Politico’s Susan B. Glasser writes:
Ever since his shocking election upset victory in November, national security hands have been waiting for Trump’s first international crisis to understand more about how an untested president would lead, and this week will undoubtedly be studied as key to decoding his presidency’s emerging — and fast-evolving — approach to the world. So what have we learned from all the months of debating whether Trump will prove to be the “America First” neo-isolationist leader his campaign rhetoric suggested, or a dangerous warmonger who’s promised not to let the United States get pushed around anymore, now that the crisis has actually erupted?
First and perhaps most important: No matter how Trump ultimately comes out of the foreign-policy ideology test, what he really seems to want to be on the world stage is the not-Obama. And when faced with a choice, the best way to understand what Trump will do is to expect he will opt to differentiate himself as much as possible from his predecessor.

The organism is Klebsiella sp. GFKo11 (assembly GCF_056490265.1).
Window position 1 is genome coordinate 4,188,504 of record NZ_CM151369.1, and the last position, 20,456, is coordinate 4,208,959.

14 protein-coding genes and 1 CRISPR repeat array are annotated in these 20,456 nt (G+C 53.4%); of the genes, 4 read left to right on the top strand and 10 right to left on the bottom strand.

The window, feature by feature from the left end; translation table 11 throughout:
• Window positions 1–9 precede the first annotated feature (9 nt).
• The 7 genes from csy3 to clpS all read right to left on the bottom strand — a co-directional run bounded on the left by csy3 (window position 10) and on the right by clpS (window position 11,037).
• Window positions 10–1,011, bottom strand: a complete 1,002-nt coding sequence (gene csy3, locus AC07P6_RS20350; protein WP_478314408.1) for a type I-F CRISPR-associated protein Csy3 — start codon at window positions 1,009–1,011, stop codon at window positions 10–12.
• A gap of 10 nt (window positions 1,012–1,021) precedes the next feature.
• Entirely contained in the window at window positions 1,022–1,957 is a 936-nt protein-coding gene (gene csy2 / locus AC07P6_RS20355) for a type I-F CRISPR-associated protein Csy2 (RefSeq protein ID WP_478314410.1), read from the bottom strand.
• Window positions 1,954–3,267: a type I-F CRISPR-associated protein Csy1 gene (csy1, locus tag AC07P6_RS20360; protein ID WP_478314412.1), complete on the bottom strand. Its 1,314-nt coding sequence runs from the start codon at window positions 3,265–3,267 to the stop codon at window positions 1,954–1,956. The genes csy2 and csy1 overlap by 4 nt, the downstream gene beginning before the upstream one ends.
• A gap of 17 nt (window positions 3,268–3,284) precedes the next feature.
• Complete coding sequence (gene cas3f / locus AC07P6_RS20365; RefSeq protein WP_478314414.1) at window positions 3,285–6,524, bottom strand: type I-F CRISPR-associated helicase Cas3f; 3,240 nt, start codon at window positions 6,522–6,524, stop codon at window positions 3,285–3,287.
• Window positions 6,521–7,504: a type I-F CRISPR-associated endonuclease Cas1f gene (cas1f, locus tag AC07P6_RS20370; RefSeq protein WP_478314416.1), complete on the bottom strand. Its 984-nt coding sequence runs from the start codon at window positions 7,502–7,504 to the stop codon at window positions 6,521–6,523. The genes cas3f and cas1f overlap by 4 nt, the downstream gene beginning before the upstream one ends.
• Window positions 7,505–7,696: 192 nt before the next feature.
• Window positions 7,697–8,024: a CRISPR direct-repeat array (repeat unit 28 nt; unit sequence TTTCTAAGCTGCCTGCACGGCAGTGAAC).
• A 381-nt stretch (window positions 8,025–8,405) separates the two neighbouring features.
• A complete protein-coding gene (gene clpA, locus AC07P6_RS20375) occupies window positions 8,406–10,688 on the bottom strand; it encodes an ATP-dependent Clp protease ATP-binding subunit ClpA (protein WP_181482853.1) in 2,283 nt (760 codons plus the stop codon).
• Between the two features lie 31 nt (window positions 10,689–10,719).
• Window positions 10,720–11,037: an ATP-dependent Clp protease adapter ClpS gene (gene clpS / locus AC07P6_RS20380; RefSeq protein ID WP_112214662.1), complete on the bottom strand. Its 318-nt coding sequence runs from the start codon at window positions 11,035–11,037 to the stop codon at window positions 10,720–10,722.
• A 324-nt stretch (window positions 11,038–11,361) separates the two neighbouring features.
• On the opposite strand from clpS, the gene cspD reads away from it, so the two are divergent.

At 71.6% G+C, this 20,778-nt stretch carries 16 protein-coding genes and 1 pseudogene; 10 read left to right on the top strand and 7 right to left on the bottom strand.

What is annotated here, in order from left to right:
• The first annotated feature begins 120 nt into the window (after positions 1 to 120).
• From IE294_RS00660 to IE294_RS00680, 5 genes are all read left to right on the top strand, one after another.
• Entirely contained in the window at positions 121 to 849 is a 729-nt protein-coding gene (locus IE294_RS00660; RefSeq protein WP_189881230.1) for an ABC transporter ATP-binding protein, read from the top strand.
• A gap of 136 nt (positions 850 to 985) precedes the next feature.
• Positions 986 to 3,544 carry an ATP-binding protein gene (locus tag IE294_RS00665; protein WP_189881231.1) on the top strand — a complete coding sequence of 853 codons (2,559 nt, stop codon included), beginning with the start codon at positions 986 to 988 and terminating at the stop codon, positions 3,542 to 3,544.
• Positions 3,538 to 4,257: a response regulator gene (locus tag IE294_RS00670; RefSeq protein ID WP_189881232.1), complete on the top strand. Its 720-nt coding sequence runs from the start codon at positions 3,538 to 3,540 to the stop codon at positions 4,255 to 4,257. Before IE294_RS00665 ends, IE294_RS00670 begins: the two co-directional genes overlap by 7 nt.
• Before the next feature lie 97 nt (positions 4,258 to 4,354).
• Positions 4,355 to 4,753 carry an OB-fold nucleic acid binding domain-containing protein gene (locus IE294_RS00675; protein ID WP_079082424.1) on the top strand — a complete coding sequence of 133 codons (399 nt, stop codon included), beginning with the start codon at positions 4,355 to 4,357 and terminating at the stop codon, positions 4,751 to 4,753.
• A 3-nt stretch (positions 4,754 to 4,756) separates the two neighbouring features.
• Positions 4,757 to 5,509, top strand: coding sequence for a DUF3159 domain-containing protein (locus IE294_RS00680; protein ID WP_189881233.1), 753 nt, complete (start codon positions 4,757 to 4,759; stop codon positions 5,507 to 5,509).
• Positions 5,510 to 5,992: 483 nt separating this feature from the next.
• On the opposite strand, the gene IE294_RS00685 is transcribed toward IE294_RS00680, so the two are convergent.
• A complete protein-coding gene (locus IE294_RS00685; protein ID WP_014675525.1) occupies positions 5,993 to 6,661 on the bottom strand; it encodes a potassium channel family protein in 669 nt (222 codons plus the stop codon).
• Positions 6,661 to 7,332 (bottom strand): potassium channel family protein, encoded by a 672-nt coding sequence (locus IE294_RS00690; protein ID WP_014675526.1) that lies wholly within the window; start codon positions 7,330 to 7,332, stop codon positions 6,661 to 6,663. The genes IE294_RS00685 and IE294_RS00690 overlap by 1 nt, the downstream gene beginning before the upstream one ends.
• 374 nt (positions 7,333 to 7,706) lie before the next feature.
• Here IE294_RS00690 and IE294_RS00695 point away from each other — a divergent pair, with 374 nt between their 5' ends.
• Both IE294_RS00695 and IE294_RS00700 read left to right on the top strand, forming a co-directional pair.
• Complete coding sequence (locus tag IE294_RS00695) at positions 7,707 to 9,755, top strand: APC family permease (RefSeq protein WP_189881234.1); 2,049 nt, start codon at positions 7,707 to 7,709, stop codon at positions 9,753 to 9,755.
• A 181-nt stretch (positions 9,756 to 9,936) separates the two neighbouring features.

“He’s proved he’s not Obama — and that’s useful to him,” one former senior Obama official told me, one of many veterans of the previous administration I spoke with Friday who were supportive of Trump’s airstrike on Syria.
Indeed, the one thing in common among all Trump’s statements this week was that each contained a strong element of Obama-bashing, whether it was lamenting the “mess” he inherited in the Middle East and North Korea in a Wednesday appearance at the side of Jordan’s King Abdullah or his dramatic late-night Thursday announcement that he was doing what Obama would not by bombing Syria to retaliate for a horrific chemical weapons attack. It was necessary, Trump noted pointedly, because “years of previous attempts” to stop such behavior by Assad had all “failed.”